Other Department/Agency Authorities

Other departments and agencies mirror the DOS line of authority but will normally have a functional versus regional bureau providing guidance to their mission chiefs and onward to their field representatives assigned to assist PRTs.



PRT Structure and Functions

Initial guidance on the structure and functions of U.S.-led PRTs within Afghanistan was agreed to by senior civilian and military leadership in Afghanistan and approved by the U.S. Deputies Committee in June 2003. The guidance envisioned that civilian representatives and military officers in the PRT would work as a team to assess the environment and develop strategies to achieve the three primary objectives.

DOD was assigned responsibility for improving security in the PRT's area of operation as well as providing all logistical support and providing force protection for all PRT members, including civilians. USAID was given the lead on reconstruction, and DOS was responsible for political oversight, coordination, and reporting. All members of the PRT leadership structure - military and civilian - are required to approve reconstruction projects and coordinate with local government offices and national ministries. The concept anticipated that as PRTs matured and conditions changed, additional capacity would be available through reach-back to additional military and civilian assets.



Graphic showing diagram of PRT Structure

Figure 5-4. PRT Structure



The size and composition of U.S. PRTs are relatively constant depending on the availability of personnel from civilian agencies. Combined Forces Command-Afghanistan did establish a model, which U.S. PRTs still generally emulate (see Figure 5-4). According to the model, there is a military complement normally commanded by a U.S. Air Force lieutenant colonel or U.S. Navy commander. This complement, with members from the commander's service or the U.S. Army, provides the administrative, operations, support, and force protection for the PRT. The complement also includes a number of enablers - civil affairs, engineers, and military police. The model also provides for a civilian component of advisers, which generally includes representatives from the DOS, USAID, and USDA. Each of these representatives in conjunction with the military commander form what is known as the integrated command group, which provides guidance to the overall operations of the PRT. There is also an Afghan MOI representative and a liaison officer from the Afghanistan Engineering District (AED) who works with the PRT.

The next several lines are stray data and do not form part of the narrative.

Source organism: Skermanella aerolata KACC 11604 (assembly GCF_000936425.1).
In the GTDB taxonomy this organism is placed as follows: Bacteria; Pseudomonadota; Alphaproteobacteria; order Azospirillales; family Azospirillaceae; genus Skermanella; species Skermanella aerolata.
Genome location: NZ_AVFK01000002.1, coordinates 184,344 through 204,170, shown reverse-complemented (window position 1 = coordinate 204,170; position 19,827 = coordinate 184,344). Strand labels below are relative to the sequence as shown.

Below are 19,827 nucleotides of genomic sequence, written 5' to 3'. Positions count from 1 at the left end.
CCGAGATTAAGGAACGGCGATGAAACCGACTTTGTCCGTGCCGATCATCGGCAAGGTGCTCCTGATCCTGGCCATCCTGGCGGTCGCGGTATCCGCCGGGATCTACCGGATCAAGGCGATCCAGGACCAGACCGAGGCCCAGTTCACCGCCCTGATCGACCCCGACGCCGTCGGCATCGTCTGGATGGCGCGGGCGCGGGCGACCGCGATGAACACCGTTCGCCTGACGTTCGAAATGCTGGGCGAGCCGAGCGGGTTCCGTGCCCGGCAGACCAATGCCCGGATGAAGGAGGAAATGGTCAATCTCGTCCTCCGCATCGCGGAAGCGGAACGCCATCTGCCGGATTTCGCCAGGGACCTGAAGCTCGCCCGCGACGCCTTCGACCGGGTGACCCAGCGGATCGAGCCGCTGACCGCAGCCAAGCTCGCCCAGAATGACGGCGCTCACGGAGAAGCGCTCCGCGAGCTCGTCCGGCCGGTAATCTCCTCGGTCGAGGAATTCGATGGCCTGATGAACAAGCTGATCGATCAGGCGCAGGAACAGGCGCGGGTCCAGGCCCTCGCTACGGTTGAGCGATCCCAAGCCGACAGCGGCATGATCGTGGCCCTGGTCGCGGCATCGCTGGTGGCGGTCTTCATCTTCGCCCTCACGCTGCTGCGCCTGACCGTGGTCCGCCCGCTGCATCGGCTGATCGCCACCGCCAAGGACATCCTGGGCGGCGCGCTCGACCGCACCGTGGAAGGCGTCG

Roles and Responsibilities

Though the actual numbers of people assigned and the positions filled may change from PRT to PRT, the responsibilities should remain the same as delineated below.

Integrated Command Group15

A PRT has an integrated command group composed of senior military and civilian officials. Ideally the integrated command group should have a highly consensual and considered approach to decision making. There should be regularly scheduled meetings involving all members of the integrated command group. The integrated command group is responsible for taking ISAF top-level direction and, in combination with U.S. national priorities (with those of other contributing nations' priorities on non-U.S. PRTs), determining the PRT strategy to include approach, objectives, planned activities, and monitoring and evaluation systems. It is the integrated command group that must write a plan for the PRT consisting of an end-state, objectives, and coordination between lines of operation. Without an integrated command group, a PRT will be unable to harmonize the diplomatic, economic, and military lines of operation and will fail to act with unity of effort. To succeed, PRTs must become truly integrated civil-military structures and not just military organizations with "embedded" civilian advisers or bifurcated organizations with two separate components (military and civilian) that operate separately from one another.



The 'House' [a PRT] must have internal harmony [be in good working order] before it can expect to work effectively externally [and succeed in its mission]. Sound internal working comes before external results.

- Fletcher Burton, Director PRT Panjshir, 2005-2006



Commander responsibilities include:

  • Commanding the military component of the PRT.
  • Developing PRT strategies in conjunction with the integrated command group.